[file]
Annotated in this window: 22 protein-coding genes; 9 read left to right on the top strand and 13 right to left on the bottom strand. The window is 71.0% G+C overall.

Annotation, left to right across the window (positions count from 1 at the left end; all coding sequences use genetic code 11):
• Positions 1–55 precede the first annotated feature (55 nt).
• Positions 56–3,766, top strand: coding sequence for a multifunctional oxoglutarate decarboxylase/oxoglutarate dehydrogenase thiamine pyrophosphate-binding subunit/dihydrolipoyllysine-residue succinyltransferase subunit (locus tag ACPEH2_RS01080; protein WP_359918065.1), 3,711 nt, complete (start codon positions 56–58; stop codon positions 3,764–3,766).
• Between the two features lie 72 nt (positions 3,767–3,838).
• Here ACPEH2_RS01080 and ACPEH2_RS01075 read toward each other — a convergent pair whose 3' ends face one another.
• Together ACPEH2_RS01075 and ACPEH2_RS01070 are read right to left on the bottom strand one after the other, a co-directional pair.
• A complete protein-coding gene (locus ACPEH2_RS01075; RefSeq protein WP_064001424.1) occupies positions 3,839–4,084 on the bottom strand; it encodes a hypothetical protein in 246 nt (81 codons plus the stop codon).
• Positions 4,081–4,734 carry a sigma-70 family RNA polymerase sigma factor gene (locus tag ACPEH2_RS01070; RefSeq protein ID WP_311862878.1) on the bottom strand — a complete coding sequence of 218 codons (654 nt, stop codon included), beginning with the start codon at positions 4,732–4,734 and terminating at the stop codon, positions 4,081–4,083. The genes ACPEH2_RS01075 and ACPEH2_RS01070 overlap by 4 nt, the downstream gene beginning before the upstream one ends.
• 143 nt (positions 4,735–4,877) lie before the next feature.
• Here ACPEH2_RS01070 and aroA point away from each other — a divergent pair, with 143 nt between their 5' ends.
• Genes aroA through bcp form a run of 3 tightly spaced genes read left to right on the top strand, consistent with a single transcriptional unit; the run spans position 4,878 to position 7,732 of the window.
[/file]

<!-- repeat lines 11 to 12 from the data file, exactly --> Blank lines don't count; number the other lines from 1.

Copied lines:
• Here ACPEH2_RS01070 and aroA point away from each other — a divergent pair, with 143 nt between their 5' ends.
• Genes aroA through bcp form a run of 3 tightly spaced genes read left to right on the top strand, consistent with a single transcriptional unit; the run spans position 4,878 to position 7,732 of the window.